Gordon Hunter joined us in August 2007 as a member of our board of directors, the compensation committee and the nominating and governance committee. Since June 2002, Mr. Hunter has served as a director and, since January 2005, he has served as the chairman of the board, president and chief executive officer of Littelfuse, Inc., an international supplier of fuses and other circuit protection products for the electronics industry. Mr. Hunter served as the chief operating officer of Littelfuse from November 2003 through December 2004. Prior to joining Littelfuse, Mr. Hunter was vice president, Intel Communications Group, and general manager, Optical Products Group for Intel Corporation. Mr. Hunter was responsible for managing Intel’s access and optical communications business segments within the Intel Communications Group after joining Intel in February 2002. Mr. Hunter currently serves on the Council of Advisors of Shure Incorporated. Mr. Hunter holds a BS in electrical engineering from the University of Liverpool, England, and an MBA from London Business School.

Michael E Mikolajczyk served as a member of our board from June 2001 until May 2002 and rejoined our board of directors in March 2004. Additionally, Mr. Mikolajczyk has served as a member of our audit committee and compensation committee since March 2004. Since September 2003, Mr. Mikolajczyk has served as managing director of Catalyst Capital Management, LLC, a private equity firm. From 2001 through 2003, Mr. Mikolajczyk worked as an independent consultant providing business and financial advisory services to early stage and mid-cap companies. Mr. Mikolajczyk also served as vice chairman of Diamond Management & Technology Consultants, Inc., a management and technology consulting firm, from 2000 to 2001, president from 1998 to 2000 and chief financial officer from 1994 to 1998. Mr. Mikolajczyk served as chief financial officer of Technology Solutions Company, a business solutions provider, from 1992 to 1994. Mr. Mikolajczyk currently serves as a director of Diamond Management & Technology Consultants, Inc. Mr. Mikolajczyk is a CPA in the State of Michigan and holds a BS in business from Wayne State University and an MBA from Harvard Business School.

Raymond J Spencer joined us in January 2008 as a member of our board of directors and the compensation committee. Since February 2007, Mr. Spencer has served as chief executive officer of the Financial Services Strategic Business Unit of Cap Gemini SA, a provider of consulting, technology and outsourcing services. From February 1989 to February 2007, Mr. Spencer served as chairman and chief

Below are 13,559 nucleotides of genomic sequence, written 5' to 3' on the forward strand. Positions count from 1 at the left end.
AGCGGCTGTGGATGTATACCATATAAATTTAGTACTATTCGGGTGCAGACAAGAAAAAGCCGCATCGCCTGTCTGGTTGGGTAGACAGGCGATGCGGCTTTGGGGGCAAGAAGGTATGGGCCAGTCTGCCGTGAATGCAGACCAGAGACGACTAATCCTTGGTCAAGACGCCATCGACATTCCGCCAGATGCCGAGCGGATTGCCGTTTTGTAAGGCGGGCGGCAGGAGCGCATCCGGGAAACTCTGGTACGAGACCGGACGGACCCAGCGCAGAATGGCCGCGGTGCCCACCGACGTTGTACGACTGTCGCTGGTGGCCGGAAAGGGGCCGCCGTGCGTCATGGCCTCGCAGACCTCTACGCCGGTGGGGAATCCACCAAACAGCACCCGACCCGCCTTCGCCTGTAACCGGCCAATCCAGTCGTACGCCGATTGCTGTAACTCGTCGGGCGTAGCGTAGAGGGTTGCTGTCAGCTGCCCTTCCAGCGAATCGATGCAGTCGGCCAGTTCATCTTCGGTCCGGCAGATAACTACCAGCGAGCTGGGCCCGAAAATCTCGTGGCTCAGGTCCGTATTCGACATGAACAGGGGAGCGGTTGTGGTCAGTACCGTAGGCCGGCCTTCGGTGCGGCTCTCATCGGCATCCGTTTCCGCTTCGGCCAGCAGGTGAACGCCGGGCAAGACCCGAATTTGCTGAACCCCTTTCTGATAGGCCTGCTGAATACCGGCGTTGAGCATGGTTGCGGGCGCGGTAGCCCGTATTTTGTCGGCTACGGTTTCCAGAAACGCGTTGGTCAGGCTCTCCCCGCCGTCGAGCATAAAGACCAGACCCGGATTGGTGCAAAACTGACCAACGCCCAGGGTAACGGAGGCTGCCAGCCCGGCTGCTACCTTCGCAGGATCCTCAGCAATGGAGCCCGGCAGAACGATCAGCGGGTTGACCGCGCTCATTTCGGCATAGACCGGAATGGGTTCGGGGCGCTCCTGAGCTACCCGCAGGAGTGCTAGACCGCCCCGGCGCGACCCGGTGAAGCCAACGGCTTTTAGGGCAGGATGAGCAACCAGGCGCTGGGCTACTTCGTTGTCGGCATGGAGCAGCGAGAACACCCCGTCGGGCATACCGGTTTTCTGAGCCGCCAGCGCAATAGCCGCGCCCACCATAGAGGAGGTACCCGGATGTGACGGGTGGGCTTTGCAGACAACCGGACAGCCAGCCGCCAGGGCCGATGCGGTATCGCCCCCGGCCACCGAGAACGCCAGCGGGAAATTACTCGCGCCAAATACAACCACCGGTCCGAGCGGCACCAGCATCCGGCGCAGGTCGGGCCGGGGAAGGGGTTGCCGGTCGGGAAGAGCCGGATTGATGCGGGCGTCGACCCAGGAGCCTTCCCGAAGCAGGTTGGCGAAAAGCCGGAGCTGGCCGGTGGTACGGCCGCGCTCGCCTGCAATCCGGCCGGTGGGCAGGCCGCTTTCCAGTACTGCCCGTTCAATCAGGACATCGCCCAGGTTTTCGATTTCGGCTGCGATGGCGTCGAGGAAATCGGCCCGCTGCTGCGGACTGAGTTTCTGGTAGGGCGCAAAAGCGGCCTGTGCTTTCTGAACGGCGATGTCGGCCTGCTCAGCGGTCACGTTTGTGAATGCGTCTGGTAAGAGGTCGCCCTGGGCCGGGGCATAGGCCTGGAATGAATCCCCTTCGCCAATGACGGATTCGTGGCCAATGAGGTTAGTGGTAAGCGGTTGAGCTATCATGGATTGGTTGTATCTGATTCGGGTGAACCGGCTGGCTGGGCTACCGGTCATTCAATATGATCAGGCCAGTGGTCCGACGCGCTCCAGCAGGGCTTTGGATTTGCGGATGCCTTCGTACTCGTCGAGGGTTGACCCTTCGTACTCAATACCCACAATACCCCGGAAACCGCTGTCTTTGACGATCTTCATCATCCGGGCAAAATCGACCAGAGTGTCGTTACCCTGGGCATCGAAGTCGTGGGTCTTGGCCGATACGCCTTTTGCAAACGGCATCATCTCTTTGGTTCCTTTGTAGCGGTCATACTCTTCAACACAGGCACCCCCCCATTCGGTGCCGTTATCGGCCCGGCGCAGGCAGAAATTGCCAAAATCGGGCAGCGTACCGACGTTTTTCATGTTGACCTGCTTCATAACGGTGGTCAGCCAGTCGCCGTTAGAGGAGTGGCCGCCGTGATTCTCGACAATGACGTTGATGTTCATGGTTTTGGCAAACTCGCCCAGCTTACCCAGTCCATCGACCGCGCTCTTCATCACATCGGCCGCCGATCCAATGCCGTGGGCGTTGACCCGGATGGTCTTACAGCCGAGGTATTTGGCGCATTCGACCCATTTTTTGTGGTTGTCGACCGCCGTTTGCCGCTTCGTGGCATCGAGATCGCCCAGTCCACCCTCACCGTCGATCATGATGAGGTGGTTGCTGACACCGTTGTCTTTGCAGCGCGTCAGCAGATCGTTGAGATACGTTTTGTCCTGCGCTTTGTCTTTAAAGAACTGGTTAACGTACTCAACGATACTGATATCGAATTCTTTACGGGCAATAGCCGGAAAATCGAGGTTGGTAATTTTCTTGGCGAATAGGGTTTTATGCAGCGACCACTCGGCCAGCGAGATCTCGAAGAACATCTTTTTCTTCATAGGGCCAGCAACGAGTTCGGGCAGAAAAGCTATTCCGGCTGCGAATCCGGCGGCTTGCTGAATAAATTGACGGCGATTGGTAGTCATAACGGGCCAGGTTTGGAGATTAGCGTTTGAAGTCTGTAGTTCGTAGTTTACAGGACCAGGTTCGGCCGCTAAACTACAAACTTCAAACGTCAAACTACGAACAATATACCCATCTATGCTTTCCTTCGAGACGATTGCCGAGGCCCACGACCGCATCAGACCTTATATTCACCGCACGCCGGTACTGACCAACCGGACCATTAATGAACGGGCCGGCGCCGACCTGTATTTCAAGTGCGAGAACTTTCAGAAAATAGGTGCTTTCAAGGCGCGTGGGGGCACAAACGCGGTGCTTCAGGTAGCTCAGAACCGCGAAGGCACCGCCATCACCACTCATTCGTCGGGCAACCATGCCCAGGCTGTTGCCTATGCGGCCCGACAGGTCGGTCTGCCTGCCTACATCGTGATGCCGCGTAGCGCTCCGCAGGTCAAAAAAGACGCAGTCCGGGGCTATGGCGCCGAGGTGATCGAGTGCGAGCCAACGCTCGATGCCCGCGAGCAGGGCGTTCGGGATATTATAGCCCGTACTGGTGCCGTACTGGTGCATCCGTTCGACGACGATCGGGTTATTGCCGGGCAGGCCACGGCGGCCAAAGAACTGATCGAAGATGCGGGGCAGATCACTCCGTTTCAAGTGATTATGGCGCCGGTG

54


Table of Contents

Management

 

 

executive officer of Kanbay International, Inc., an information technology services firm. From 1970 to 1989, Mr. Spencer was employed by the Institute of Cultural Affairs (ICA), a not-for-profit development organization. At ICA, Mr. Spencer was the country head for India from 1970 to 1976 and was later involved in worldwide fundraising, government relations and investment operations. Mr. Spencer attended the Adelaide University School of Law.

Our executive officers are appointed by our board of directors to serve until their successors have been duly elected and qualified. There are no family relationships among any of our directors or executive officers.

CODE OF ETHICS

We have adopted a code of business conduct and ethics that applies to all of our employees, officers and directors, including those officers responsible for financial reporting. The code of business conduct and ethics is available on our website at www.rubicon-es2.com. We expect that any amendments to the code, or any waivers of its requirements, will be disclosed on our website.

BOARD OF DIRECTORS

We currently have six directors. Our bylaws permit our board of directors to establish by resolution the authorized number of directors, and seven directors are currently authorized. Our board of directors is divided into three classes of directors, each serving staggered three-year terms as follows:

 

Ø  

Class I consists of Mr. Parvez and Mr. Spencer, whose terms will expire at the annual meeting of stockholders to be held in 2008;

 

Ø  

Class II consists of Mr. Hunter and Mr. Mikolajczyk, whose terms will expire at the annual meeting of stockholders to be held in 2009; and

 

Ø  

Class III consists of Mr. Caldwell and Mr. Aquilano, whose terms will expire at the annual meeting of stockholders held in 2010.